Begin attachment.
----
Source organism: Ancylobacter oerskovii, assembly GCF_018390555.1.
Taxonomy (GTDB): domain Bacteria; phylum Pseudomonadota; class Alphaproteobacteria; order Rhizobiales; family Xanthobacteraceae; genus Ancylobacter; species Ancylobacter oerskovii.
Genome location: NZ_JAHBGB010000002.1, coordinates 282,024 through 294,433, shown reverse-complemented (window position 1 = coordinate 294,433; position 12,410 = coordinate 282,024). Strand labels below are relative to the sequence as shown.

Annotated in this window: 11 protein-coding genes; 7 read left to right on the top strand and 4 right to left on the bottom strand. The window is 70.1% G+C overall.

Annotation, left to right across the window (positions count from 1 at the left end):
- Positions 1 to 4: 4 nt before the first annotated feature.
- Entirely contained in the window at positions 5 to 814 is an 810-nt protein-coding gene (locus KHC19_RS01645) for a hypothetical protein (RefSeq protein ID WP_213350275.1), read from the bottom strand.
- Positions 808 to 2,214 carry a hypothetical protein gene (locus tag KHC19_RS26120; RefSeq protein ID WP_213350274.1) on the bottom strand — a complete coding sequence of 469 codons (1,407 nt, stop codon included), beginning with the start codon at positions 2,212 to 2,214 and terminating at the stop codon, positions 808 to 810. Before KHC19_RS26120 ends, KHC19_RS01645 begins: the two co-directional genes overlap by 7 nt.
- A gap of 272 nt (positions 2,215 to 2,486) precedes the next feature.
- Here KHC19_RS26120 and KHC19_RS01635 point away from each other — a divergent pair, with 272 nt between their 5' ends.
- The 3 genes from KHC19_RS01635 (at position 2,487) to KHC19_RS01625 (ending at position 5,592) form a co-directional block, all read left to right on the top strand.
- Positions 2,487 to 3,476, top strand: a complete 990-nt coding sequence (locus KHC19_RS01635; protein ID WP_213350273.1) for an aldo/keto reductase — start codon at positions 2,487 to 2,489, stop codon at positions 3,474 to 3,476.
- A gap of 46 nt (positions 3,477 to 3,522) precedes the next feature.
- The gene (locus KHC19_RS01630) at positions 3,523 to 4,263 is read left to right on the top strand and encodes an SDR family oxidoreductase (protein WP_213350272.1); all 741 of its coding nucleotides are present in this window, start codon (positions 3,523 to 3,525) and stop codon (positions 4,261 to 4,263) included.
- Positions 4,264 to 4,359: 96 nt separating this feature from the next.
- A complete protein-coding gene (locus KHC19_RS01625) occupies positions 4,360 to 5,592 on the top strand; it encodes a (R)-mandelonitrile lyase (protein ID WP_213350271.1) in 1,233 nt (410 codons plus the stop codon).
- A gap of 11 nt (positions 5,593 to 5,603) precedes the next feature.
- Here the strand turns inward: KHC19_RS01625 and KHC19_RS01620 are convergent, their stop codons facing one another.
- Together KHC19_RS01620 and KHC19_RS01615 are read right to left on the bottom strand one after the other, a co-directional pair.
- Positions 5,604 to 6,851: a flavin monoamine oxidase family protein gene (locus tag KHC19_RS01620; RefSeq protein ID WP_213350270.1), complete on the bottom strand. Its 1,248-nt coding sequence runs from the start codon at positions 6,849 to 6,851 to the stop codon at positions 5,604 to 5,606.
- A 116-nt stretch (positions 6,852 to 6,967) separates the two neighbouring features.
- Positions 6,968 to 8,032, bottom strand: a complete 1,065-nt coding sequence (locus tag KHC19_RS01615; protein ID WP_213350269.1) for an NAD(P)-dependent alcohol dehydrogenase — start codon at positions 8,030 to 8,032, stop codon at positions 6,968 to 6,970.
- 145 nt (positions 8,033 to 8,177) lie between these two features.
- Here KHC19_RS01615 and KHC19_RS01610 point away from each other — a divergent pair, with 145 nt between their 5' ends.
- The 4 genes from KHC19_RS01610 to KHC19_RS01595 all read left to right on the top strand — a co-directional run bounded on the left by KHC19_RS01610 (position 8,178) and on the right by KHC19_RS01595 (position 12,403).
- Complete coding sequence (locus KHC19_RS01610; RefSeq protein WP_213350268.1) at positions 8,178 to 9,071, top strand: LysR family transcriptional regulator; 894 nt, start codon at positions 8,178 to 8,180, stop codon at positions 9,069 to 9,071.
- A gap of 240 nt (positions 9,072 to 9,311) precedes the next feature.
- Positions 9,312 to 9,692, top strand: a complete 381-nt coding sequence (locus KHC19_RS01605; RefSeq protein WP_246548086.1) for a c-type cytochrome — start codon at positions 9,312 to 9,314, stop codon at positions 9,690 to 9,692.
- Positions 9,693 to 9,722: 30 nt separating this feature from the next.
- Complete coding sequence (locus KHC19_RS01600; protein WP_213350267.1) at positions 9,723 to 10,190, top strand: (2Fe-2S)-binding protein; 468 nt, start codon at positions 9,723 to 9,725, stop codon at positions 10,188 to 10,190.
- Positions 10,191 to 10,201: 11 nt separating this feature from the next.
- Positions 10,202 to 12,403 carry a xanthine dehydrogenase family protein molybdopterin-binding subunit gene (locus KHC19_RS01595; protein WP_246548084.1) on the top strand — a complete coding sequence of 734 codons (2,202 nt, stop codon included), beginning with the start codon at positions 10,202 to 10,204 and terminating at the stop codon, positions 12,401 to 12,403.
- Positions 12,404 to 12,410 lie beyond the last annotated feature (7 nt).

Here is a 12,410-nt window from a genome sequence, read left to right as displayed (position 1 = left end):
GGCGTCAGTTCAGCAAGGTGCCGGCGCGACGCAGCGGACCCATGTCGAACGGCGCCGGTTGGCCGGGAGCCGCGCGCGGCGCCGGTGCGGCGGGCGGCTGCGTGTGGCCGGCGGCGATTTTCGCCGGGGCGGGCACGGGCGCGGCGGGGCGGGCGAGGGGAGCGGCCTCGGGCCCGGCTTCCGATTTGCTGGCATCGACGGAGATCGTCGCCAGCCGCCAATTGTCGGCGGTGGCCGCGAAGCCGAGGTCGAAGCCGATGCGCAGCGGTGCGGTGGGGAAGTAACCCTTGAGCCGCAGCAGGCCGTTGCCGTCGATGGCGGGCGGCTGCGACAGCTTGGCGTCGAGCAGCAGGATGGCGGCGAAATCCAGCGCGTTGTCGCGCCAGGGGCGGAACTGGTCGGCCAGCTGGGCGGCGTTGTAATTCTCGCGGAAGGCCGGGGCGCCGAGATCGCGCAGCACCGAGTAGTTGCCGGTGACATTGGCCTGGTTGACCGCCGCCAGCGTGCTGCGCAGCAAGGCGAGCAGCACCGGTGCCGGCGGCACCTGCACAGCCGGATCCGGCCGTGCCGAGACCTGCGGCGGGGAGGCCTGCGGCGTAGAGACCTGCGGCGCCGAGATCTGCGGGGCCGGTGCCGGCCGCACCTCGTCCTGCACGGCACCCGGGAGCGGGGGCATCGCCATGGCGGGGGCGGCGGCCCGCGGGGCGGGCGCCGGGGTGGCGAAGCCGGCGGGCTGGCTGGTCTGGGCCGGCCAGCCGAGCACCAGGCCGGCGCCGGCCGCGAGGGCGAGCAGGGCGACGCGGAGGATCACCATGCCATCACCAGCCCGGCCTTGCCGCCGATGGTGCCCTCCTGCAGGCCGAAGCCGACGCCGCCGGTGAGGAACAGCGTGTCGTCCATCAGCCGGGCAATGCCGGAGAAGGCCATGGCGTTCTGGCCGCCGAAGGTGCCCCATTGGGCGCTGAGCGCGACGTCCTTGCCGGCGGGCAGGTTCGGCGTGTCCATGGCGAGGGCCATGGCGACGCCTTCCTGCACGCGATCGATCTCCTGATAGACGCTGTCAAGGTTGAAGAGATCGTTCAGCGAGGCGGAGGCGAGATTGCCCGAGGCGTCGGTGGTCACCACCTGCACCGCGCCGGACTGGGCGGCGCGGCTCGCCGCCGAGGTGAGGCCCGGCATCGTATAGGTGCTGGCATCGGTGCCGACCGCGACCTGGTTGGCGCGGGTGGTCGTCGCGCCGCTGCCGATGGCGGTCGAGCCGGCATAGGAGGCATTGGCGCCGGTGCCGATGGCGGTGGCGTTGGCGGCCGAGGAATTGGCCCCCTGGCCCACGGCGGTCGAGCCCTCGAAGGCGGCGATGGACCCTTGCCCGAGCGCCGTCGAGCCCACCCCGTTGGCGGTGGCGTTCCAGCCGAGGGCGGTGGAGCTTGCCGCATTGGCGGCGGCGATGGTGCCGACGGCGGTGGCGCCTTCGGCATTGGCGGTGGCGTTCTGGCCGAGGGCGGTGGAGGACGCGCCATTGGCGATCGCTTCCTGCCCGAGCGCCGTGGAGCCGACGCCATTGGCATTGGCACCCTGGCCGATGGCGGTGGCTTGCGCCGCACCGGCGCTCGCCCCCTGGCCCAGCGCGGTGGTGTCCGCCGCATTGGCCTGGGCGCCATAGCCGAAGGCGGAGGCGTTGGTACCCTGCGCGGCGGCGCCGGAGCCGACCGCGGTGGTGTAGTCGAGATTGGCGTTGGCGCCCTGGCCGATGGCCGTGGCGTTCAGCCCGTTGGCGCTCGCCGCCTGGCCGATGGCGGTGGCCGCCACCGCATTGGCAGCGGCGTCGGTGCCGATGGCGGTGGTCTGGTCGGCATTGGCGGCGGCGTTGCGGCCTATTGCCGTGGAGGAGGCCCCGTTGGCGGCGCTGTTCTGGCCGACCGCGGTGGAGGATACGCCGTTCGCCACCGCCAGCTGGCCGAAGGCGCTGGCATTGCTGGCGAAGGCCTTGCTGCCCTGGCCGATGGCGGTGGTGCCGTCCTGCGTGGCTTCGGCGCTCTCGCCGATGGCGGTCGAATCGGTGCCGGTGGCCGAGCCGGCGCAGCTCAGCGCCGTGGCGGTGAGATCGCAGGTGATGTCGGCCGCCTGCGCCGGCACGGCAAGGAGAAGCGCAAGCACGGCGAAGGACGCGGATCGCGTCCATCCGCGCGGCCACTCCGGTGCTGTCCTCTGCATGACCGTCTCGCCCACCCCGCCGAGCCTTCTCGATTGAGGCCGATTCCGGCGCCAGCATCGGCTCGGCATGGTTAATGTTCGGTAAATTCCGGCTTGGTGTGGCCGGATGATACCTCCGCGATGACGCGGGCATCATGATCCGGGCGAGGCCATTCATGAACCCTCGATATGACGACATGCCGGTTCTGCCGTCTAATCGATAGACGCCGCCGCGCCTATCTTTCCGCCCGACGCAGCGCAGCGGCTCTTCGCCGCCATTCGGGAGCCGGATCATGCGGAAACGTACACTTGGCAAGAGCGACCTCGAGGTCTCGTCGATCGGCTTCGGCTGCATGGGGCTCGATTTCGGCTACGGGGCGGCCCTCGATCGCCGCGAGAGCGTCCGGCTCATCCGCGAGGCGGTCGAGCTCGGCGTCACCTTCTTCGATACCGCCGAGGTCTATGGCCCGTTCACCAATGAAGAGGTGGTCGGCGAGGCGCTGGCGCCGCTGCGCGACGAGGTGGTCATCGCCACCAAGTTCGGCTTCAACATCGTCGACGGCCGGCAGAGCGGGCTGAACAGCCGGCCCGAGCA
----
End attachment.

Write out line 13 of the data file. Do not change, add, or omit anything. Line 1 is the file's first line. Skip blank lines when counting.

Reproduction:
- A gap of 46 nt (positions 3,477 to 3,522) precedes the next feature.